Mother Jones on the virtues of the down road

'Mother' Jones
Image credit: Not My Tribe

‘Mother’ Jones has been accused of being irreligious. Unorthodox she certainly is, for Jew and Gentile are alike to her; but her speeches are full of religious conviction, and she spends no little time reading her Bible. Next to the book of books, she cherishes the poetry of Robert Burns, and says that the peasant poet felt what he did not understand and sang of the joys and sorrows of the people as no other poet has ever done. Her two other literary favorites are Tolstoi and Wendell Phillips. She carries with her always a worn volume of the great abolitionist’s orations….

When asked recently if she would not soon leave off her arduous work and take some comfort in her old age, ‘Mother’ Jones replied: “I am not uncomfortable nor weary. I am an extraordinarily happy woman, with just enough pain in my life to keep me true. If I yielded to luxury I might lose myself. And if the world were not so foolishly afraid of pain it might end all its misery. Luxury makes slaves. I prefer the down road, a comrade’s greeting and the breath of freedom.”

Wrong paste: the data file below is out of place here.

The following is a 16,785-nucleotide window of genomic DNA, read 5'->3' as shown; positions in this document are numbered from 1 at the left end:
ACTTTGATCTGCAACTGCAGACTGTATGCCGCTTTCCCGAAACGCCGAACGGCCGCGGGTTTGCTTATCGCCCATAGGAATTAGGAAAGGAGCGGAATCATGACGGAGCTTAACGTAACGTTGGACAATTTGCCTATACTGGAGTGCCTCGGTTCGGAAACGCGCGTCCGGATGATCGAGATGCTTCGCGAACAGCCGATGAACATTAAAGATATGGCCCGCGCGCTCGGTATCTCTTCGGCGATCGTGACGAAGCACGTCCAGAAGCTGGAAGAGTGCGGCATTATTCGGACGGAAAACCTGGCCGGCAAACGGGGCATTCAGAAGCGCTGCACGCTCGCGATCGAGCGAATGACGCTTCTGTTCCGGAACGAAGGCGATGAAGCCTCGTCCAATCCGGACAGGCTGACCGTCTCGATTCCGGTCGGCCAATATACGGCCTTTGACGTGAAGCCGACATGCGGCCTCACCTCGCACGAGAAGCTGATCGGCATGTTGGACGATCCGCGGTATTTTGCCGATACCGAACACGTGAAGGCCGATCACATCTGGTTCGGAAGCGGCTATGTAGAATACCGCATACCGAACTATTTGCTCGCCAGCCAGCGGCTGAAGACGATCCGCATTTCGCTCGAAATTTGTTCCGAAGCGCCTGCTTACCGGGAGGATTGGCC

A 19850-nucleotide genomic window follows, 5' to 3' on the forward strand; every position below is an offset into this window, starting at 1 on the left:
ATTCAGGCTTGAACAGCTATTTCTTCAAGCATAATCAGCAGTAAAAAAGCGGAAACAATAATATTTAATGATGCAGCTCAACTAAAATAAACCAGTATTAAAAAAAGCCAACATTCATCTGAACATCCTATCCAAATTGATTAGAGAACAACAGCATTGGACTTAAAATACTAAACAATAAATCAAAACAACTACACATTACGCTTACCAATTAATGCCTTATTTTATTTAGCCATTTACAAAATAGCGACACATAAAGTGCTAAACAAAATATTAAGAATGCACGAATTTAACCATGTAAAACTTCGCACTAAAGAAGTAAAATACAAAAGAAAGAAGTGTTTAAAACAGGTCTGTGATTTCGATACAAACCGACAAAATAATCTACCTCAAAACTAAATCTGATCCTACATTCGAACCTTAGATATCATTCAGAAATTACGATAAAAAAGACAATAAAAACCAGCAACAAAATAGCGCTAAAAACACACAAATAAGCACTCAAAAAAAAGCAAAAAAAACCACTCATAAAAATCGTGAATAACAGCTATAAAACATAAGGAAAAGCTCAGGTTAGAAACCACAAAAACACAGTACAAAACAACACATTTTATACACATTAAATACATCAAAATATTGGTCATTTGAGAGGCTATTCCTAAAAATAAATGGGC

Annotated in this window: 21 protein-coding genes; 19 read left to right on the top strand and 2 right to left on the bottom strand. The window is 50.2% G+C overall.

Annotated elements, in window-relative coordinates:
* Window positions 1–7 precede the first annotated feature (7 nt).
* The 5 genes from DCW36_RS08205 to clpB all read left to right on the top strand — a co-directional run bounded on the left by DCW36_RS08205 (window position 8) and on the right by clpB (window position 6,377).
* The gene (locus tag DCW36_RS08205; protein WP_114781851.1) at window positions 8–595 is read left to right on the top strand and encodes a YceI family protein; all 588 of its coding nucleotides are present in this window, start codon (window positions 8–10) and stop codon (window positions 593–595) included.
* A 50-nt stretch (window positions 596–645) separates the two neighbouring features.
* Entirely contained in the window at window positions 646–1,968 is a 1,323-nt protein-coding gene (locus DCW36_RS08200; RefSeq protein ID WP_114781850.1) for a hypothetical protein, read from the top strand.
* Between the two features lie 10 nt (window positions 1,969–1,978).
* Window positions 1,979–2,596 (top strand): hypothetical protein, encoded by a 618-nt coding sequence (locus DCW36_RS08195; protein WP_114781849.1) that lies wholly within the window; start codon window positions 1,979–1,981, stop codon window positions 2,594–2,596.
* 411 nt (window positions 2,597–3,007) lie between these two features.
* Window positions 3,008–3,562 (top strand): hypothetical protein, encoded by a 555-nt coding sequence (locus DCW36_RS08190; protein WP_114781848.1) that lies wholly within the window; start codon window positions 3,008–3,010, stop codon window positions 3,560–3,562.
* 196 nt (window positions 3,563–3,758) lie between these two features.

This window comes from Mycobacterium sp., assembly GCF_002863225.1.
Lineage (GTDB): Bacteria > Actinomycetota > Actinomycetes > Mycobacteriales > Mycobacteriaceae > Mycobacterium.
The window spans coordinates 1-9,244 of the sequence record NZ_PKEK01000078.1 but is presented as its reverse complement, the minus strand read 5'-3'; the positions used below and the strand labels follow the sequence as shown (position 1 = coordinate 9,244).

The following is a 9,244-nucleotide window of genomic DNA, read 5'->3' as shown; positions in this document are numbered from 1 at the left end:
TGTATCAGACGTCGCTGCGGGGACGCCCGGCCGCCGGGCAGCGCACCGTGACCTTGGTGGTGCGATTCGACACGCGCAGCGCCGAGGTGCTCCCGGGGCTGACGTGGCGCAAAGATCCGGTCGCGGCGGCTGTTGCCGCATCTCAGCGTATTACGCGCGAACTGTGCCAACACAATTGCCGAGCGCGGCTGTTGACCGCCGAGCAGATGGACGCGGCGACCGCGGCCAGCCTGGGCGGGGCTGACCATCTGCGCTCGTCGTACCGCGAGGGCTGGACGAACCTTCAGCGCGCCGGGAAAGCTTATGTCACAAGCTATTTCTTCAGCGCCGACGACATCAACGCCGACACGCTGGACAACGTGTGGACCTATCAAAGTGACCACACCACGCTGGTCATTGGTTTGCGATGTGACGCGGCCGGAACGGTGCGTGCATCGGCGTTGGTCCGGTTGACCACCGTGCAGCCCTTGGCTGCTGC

Mary Harris ‘Mother’ Jones in the magazine section of the Boston Herald for September 11, 1904, pp. 1, 3. Cited in Mother Jones Speaks: collected writings and speeches edited by Philip S. Foner, published by Monad Press, New York (1983), p. 62.

Mother Jones Posted on behalf of on Saturday, December 26th, 2009 under Quotations.

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